The Environment and NAFTA
The Environment and NAFTA

Environmental issues (as well as protection of labor rights), therefore, became a focal point for opposition to the United States’ plan to join NAFTA. Although NAFTA had been negotiated primarily during the administration of President George H.W. Bush, his successor, Bill Clinton, and the Clinton administration strongly supported integration of the U.S., Canadian, and Mexican economies as a means to promote economic development in all three countries.

Some members of Congress, however, were wary of approving the agreement and pressure from them and environmental interest groups resulted in the Clinton administration negotiating a special “side agreement” on the environment (as well as one on labor issues).

The side agreement, called the North American Agreement on Environmental Cooperation (NAAEC) committed the three governments to studying environment problems, developing scientific research and technology to improve environmental protection, and educating their publics about the environment. The governments also pledged to enforce strictly their own environmental laws and to ensure that private citizens had access to their national court systems to promote environmental protection. It also said that the governments should “consider” implementing environmental protections measures suggested by a new trilateral group called the Commission for Environmental Cooperation (CEC).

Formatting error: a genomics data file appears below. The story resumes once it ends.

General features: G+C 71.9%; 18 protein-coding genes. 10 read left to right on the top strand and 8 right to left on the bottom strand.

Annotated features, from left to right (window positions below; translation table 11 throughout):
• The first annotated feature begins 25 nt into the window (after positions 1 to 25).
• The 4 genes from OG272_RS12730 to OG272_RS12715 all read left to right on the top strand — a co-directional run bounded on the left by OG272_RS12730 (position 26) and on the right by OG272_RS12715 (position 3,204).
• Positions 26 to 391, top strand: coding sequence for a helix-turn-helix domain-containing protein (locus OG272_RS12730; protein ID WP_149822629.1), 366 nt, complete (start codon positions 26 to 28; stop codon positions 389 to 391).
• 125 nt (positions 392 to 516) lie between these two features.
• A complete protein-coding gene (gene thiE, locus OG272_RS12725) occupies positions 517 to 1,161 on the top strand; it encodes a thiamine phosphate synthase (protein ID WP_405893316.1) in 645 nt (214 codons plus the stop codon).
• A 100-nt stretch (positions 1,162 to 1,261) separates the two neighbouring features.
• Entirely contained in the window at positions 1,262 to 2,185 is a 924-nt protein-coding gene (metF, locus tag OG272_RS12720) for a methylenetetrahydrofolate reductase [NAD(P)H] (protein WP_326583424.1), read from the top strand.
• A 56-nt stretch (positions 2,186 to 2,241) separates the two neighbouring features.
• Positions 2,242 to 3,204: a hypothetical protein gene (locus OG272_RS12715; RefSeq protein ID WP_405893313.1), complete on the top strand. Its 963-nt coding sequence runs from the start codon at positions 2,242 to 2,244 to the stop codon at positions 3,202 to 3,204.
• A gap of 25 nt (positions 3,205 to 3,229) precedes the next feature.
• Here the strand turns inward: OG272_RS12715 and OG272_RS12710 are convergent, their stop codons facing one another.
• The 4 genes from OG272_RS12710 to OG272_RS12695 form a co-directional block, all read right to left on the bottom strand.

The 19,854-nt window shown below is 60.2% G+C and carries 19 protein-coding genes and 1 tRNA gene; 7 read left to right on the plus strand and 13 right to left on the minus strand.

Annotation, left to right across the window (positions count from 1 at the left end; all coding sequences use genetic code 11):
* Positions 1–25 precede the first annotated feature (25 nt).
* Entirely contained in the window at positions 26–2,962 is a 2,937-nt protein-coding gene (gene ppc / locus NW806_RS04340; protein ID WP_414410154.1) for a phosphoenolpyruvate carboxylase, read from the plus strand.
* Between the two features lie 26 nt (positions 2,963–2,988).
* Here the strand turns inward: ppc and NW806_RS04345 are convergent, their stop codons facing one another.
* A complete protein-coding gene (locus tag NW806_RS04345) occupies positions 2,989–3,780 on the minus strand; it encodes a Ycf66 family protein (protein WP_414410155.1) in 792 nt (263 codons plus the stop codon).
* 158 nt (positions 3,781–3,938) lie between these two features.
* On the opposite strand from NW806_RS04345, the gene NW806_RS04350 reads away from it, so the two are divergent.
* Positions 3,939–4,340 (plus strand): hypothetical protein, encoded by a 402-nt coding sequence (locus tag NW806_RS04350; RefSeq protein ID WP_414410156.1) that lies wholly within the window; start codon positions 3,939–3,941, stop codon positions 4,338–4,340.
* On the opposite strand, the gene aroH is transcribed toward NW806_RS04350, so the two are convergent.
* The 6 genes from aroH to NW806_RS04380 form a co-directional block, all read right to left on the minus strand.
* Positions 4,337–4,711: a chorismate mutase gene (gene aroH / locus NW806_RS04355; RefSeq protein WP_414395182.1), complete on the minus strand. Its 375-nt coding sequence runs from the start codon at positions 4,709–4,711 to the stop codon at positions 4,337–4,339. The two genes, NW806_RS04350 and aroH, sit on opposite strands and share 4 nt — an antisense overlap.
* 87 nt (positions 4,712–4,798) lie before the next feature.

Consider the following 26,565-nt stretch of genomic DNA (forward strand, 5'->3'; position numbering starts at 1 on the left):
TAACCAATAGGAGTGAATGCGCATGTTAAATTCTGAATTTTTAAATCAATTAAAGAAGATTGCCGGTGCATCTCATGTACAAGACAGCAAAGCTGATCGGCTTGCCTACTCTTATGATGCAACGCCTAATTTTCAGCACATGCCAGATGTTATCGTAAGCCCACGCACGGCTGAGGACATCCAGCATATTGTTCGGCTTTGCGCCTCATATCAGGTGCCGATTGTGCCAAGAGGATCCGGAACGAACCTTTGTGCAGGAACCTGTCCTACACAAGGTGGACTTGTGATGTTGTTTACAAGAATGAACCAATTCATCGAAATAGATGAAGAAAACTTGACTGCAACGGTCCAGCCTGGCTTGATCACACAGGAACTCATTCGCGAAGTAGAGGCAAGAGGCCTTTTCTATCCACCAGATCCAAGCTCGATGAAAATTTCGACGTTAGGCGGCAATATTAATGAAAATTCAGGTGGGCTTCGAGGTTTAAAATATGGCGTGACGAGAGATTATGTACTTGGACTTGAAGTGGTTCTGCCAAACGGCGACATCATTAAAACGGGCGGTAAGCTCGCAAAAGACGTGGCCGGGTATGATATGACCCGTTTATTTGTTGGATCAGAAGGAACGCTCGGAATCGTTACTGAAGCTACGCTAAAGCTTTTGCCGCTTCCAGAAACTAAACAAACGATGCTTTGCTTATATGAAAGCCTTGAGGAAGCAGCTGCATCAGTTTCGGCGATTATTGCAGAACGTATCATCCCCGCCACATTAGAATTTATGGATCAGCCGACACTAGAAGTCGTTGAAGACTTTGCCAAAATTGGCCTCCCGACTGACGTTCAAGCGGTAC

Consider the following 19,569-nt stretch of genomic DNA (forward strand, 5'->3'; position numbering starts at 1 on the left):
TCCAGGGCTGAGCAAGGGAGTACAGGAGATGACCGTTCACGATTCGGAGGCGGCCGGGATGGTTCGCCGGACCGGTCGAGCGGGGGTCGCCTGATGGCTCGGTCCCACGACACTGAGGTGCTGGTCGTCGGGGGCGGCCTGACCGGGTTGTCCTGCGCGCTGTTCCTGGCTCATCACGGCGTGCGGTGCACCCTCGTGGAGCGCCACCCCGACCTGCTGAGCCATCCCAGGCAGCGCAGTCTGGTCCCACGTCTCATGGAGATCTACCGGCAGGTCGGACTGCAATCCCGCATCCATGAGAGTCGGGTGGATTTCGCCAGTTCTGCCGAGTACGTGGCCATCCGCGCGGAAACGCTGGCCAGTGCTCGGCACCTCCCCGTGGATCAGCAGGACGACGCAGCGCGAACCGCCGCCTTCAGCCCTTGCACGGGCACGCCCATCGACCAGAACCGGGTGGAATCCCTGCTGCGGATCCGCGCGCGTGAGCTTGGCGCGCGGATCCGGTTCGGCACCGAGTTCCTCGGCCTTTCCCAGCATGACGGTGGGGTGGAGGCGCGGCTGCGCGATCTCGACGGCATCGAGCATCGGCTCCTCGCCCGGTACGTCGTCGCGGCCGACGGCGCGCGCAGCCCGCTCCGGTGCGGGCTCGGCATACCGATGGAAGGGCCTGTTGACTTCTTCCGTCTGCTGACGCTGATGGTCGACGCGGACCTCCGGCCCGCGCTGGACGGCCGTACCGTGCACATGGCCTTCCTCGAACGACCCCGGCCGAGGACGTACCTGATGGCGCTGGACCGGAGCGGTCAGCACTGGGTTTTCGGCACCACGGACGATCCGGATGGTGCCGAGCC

The agreement was criticized, therefore, for not actually making the governments responsible for new obligations. Instead, environmental activists pointed out, the agreement only requires that the governments live up to commitments already made under domestic law. If those laws are not effective, the CEC cannot impose new obligations.

The CEC also is supposed to rule on disputes if one country believes that another is not enforcing its environmental laws effectively. The procedures for doing so, however, are complex, and the consequences of a negative decision by an arbitral panel are minimal, with development of an “action plan” to resolve the non-enforcement and only symbolically significant fines against the offending government. So far, no cases have been brought.

So far, all disputes brought to the attention of the CEC have been submitted through Citizen Submission on Enforcement Matters branch.  There have been 77 citizen submissions exposing dangerous environmental practices in all three member countries.  The availability of this course of action to citizens is a boon to those trying to keep the environment safe in this open trade system.  The lack of real accessibility and widespread knowledge about the CEC legal happenings and laws in truth constrain the possibility of much tangible change among the companies involved.

Again, some of the key issues in the debate over international environmental protection repeated themselves in the NAFTA side agreement negotiations—the sensitivity to international review of national laws, barriers to enforcement of environmental standards, the differences in environmental protection between rich and poor countries, and the priority given to trade over environmental concerns.